Other Libraries

Students in the School of Law also have access to all of the resources of the University Libraries, the Center for American History, and the Harry Ransom Humanities Research Center; these and the Tarlton Law Library constitute one of the largest academic libraries in the United States. Located across the street from the law school are the Center for American History, the Nettie Lee Benson Latin American Collection, and the Edie and Lew Wasserman Public Affairs Library. The Lyndon Baines Johnson Library and Museum is also located on the University campus. The Texas State Library, the State Law Library, and the Legislative Reference Library, all located in the state capitol complex, are open to law students.

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The Society Program

The Society Program was introduced in 2004 to build a sense of community within the large student body and to allow students to interact with the faculty in small groups.

There are currently eight societies, with approximately fifty-five students in each. Students are enrolled in a society in their first year and remain in it until they graduate. The societies are named for individuals who have made a significant impact on the law school. The eight societies are

  • Gloria K. Bradford Society, honoring the first African American woman to graduate from the School of Law (1954)
  • Carlos Cadena Society, honoring the summa cum laude graduate of the School of Law, respected judge, and civil rights crusader
  • Leon Green Society, honoring the 1915 graduate of the School of Law who was one of the twentieth century's most important tort scholars and a leading figure in American legal realism
  • Helen Hargrave Society, honoring the School of Law's first female faculty member and longtime librarian
  • Gus Hodges Society, honoring a highly popular professor who used his experience to earn the respect of the Legislature, bench, and bar
  • Charles McCormick Society, honoring a former dean who was nationally known for his contributions in federal procedure, damages, and evidence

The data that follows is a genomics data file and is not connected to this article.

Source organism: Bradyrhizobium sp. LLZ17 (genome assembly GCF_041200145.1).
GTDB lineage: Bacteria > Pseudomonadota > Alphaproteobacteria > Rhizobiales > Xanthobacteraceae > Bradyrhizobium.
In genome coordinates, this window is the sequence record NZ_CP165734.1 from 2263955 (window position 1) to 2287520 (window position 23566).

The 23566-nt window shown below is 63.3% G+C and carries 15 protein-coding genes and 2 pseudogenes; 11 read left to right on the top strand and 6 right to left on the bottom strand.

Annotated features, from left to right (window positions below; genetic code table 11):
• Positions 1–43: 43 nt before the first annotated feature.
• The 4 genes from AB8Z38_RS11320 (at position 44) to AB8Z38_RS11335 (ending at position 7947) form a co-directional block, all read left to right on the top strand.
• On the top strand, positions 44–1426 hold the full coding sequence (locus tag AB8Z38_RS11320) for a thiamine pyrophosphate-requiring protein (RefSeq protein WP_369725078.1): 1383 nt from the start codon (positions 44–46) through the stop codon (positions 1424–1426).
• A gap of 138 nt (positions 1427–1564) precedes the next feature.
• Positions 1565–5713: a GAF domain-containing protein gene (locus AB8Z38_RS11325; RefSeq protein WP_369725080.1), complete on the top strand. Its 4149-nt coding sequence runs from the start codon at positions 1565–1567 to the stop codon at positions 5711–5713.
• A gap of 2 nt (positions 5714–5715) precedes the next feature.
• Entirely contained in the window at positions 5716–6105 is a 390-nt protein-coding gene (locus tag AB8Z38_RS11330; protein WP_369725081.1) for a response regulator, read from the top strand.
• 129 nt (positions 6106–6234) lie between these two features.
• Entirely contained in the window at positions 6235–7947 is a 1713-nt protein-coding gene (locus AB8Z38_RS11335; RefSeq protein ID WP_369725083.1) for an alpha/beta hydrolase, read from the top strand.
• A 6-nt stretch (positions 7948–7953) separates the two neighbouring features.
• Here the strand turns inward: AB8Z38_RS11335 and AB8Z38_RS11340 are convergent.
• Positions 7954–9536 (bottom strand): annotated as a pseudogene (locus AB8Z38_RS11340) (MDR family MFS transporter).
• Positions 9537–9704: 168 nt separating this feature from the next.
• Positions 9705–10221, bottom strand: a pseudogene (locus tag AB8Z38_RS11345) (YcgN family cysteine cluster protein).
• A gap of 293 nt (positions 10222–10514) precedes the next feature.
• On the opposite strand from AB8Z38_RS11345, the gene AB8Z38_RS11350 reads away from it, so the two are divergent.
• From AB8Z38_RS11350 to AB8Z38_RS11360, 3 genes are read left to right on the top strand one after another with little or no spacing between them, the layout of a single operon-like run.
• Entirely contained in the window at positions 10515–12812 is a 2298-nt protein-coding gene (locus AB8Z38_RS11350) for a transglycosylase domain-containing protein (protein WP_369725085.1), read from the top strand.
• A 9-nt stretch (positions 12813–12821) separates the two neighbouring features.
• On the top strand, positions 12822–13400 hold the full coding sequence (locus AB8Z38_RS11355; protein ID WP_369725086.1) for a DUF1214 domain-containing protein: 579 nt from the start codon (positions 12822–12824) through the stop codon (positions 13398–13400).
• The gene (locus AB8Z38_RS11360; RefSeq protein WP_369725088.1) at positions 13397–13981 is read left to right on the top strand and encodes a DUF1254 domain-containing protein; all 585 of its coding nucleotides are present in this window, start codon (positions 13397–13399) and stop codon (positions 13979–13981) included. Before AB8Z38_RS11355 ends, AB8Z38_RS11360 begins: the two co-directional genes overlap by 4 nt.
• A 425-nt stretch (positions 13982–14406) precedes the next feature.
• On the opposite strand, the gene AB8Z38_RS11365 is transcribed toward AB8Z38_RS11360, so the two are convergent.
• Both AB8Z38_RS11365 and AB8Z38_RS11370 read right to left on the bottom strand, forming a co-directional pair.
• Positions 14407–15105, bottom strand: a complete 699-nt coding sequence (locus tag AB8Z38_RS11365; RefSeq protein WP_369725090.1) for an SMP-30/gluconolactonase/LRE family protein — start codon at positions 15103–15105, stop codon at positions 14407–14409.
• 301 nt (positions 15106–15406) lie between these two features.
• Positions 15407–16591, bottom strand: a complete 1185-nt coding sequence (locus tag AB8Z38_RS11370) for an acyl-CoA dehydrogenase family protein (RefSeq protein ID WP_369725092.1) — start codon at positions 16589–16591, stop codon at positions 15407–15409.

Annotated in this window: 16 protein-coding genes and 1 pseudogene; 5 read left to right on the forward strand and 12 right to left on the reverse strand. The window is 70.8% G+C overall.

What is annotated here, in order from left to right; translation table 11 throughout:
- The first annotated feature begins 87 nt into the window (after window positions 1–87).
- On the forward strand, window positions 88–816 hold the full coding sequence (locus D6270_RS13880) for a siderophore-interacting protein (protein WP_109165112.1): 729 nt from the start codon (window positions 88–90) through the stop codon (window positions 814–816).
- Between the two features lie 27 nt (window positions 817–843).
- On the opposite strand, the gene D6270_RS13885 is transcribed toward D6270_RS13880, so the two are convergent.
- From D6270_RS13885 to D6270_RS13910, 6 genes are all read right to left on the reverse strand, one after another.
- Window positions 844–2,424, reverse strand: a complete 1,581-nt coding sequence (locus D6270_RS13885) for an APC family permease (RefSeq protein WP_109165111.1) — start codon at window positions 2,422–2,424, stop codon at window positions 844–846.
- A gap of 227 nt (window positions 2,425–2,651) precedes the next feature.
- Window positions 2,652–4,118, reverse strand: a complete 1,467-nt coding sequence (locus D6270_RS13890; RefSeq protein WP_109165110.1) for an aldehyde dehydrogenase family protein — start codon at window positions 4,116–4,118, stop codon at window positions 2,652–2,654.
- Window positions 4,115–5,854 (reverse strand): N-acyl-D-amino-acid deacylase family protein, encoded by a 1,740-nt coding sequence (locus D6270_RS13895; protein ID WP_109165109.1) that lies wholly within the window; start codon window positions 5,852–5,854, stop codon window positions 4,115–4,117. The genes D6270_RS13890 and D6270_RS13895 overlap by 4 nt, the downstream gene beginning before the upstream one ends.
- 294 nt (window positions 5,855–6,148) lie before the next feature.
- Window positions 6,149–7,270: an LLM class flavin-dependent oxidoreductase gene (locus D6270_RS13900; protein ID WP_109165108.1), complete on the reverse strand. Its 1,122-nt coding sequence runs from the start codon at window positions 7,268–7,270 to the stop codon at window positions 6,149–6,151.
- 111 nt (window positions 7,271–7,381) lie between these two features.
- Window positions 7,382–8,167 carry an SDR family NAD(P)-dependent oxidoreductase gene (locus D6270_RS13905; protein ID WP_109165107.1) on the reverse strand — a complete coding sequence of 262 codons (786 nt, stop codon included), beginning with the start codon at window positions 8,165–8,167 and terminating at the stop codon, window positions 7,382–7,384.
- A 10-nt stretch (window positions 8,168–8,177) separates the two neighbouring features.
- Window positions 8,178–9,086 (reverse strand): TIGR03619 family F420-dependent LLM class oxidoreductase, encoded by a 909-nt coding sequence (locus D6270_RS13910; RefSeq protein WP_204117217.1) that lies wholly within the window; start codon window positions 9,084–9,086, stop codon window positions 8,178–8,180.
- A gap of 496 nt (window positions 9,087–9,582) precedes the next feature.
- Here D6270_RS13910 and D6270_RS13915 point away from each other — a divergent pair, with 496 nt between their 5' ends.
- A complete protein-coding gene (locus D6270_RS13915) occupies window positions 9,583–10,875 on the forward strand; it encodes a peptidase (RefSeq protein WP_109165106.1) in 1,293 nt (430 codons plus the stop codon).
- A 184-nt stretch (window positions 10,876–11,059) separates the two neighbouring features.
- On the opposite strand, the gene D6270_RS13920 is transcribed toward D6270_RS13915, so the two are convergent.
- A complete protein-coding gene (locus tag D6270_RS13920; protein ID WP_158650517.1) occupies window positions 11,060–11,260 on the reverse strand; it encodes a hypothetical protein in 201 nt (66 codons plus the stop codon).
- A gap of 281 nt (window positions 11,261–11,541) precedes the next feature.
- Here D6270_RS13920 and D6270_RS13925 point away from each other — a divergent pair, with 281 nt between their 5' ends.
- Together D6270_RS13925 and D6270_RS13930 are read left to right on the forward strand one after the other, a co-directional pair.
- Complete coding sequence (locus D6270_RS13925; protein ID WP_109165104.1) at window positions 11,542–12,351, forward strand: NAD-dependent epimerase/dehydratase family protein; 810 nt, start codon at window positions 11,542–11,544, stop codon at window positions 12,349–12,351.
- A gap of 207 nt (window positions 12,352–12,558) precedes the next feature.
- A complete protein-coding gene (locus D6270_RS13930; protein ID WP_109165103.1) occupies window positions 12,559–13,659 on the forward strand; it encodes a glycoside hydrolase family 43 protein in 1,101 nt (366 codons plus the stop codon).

• Alice Sheffield Society, honoring the successful Gulf Oil attorney who was one of the School of Law's first female graduates (1918)
  • John Sutton Society, honoring a longtime professor of evidence and professional responsibility and former dean known for his collegiality
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The Curriculum

The breadth and depth of the curriculum is conveyed by the list of courses given in chapter 5. The following areas of the curriculum are of particular importance.


The School of Law is a nationally recognized and award-winning center of training in advocacy. The school's physical facilities for the teaching of advocacy and dispute resolution include the John B. Connally Center for the Administration of Justice, which houses a large, fully functional courtroom—with judicial chambers, jury deliberation rooms, and attorney conference rooms—and a number of teaching courtrooms.

The program focuses on all aspects of advocacy and helps students develop a core set of skills that will help them to be persuasive advocates to any audience. A variety of courses are offered that combine basic theory and techniques, client and case management skills, practical interdisciplinary experiences, and the philosophy behind the art of persuasion. Several courses also include sessions for students to practice advocacy skills and try cases before jury and judge.

The advocacy program houses a dedicated adjunct faculty made up of talented and experienced attorneys and judges. The classes are designed so that students have the opportunity to work in small groups with these instructors. The individualized instruction combined with both traditional and innovative advocacy theories provide students with a varied and well-rounded education in advocacy.

Constitutional Law

Often considered to have the best constitutional law faculty in the United States, the School of Law presents unparalleled opportunities for work on the range of issues that fall under constitutional law: the structure of government and the federal system, individual rights and liberties, and constitutional interpretation. Faculty members approach these issues from traditional doctrinal perspectives as well as from the perspectives of political science, philosophy, and history. Even lawyers who do not practice constitutional law will find that a knowledge of constitutional doctrine is valuable, because it is the most visible—and often the most controversial—area of the law, one which lawyers are often called upon to explain to their peers outside the profession.

Corporate Law

People trained in corporate law and securities help to create, finance, operate, and regulate the business enterprises that account for the bulk of the world's economic activity. They bring corporations and partnerships into being, and help structure stock and bond offerings, swaps and other derivatives, mergers, and other bond and securities transactions. Whether they are transactional lawyers, litigators, or regulators, they play central roles in the world of corporate and international finance and in corporate boardrooms. They do this work within constraints primarily arising from market forces, varying notions of social responsibility, state corporate law, and federal securities regulation.